The Book is an attempt to collect, and present in pulpit addresses, the great central thoughts, the leading lessons, contained in the lives and writings of the Kings and Prophets of the Old Testament. We shall confine our present notice to his treatment of a few of the Prophecies.

He nowhere gives distinctly his view of the power and mission of the Prophets, nor of the manner in which God acted upon their minds, and fitted them for his purposes. This he leaves to be collected from his actual treatment of their writings, and the resulting impression is, though with some uncertainty and exceptions, that he mainly regards the Prophet as one who looked into the human affairs that were surrounding him with an eye made true and clear by a constant sense of God. In the Book of Joel, the earliest of the Prophets, whose writings he speaks of as a clear type of the ancient prophetical discourse, he apparently recognizes only a man of deep spiritual insight announcing to his nation the necessary judgments of a holy God, leading finally to the restorations and the mercies which could not be separated from the triumph of the Theocracy.

“That which Joel anticipates is the punishment of all these robbers of men and invaders of boundaries ; some very sweeping and tremendous punishment which would resemble in its results the great battle which Jehoshaphat fought with the Moabites and Ammonites, or which (since the word Jehoshaphat bore that signification) would be a great judgment of God upon the nations. What nation should execute this punishment, the prophet does not declare. Only he is sure that it will be a great day of decision, very fearful to all who are engaged in it. He is sure that the righteous sentence of God upon those who have been committing unrighteous and unbrotherly acts will be seen in it. He is sure that the thieves will be forced to disgorge some of their unlawful prey. He is sure lastly that Jerusalem and Mount Zion will be brought through the conflict, 'Judah shall dwell for ever, and Jerusalem from generation to generation.'

We agree with Mr. Maurice in thinking that Joel pre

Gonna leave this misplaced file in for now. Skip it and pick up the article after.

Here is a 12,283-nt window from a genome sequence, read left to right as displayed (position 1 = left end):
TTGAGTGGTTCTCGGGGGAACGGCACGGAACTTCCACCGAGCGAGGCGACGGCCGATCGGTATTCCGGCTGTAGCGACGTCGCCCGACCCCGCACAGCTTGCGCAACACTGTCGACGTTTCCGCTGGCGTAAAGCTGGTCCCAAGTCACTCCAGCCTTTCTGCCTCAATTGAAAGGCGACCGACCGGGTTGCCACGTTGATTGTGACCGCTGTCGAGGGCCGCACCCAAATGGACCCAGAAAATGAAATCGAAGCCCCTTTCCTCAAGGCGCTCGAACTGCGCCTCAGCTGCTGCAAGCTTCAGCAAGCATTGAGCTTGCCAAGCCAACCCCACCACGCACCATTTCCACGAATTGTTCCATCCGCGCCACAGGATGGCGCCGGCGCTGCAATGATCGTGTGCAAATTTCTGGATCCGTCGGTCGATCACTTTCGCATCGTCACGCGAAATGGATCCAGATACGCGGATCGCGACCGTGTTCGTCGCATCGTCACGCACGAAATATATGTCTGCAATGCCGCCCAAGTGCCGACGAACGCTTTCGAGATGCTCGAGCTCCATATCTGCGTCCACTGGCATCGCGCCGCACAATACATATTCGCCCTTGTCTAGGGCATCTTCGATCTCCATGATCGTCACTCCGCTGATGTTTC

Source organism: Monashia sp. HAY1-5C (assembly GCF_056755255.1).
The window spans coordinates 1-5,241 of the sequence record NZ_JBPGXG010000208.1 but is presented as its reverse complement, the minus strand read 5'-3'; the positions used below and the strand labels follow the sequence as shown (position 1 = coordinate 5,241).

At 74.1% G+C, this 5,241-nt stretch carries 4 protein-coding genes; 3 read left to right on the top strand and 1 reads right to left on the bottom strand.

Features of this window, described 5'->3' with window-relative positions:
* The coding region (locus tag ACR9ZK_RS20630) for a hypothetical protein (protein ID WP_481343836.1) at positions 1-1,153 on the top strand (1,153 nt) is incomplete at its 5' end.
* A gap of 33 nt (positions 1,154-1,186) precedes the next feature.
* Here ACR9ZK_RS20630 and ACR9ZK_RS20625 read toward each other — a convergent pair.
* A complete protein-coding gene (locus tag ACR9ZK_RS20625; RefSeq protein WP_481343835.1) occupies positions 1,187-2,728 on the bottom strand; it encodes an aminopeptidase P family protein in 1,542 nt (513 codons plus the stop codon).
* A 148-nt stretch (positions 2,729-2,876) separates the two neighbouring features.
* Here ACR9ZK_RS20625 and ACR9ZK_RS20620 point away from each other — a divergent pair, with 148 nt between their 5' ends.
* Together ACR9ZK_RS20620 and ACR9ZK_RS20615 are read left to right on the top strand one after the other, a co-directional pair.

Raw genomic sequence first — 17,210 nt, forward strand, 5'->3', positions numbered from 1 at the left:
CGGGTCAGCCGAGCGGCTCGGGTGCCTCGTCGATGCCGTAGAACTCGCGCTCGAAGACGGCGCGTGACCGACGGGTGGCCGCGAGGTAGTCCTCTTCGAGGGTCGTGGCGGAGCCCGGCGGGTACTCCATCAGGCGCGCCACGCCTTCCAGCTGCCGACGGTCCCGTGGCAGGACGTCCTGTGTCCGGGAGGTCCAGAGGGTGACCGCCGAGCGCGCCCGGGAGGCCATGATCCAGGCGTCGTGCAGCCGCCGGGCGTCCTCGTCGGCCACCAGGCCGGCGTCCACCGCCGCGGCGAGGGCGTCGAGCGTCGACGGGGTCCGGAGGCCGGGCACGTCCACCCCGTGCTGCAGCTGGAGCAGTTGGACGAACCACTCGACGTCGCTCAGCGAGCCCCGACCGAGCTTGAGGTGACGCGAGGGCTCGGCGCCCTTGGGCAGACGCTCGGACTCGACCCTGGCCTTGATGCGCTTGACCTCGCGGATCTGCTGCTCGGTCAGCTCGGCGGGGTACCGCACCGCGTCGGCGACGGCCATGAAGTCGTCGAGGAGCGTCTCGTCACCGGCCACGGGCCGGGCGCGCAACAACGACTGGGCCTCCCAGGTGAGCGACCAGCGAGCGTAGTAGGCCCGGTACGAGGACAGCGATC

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sents a clear type of the great characteristics of Hebrew Prophecy. The interest and value of the Book are indeed by no means of the highest : there are many prophesyings of deeper import, of loftier inspiration, more rich in religious instruction, of mightier power to communicate the intuition and fervour of the prophet's soul, but none in which the nature of the prophetic mission is more distinctly marked---more clearly separated from all admixture with that mechanical theory of Prophecy which has taken such obstinate hold on the English mind, which reduces to nothing the spiritual vitality of the Prophet himself, makes him a mere instrument in God's hands through which to give His spirit the form and sound of human words, and degrades these highest inspirations of the Almighty in the understanding heart of man to the level of the responses of a Heathen Oracle. In Joel we have manifestly no soothsayer, no seer swept away upon the visions of the future, and detached by the nature of his inward experiences from intimate association and fellowship with the world around him, no dealer in authoritative predictions, in mysterious disclosures of historical facts whilst as yet they-lie waiting for their hour in the unwrapped folds of the dark mantle of time—but we have simply a mighty preacher of Righteousness, a man in living communion with his God, impressed to the depths of his being with the belief that the Almighty reigneth upon the earth, incapable therefore of contemplating the overwhelming events of Providence with the worldling's selfish prudence, or with the Atheist's stoic wisdom, incapable that is of adroitly dealing with mere external facts without penetrating to the intent of God which is expressed in them, which they carry and convey as surely as the sun carries the blessing of His light, and the cloud the blessing of His rain. We have in Joel a man so little absorbed or ensphered in the future, as if that was his place and the realm of his power, that he is looking with the most piercing insight into what is passing on the earth, going direct to the heart of present and visible things-but with this difference from all others who deal intently with the Present, that as he is searching only for its spiritual significance, looking only for the mind of God clothed in the garment of its events,-he cannot find that mind of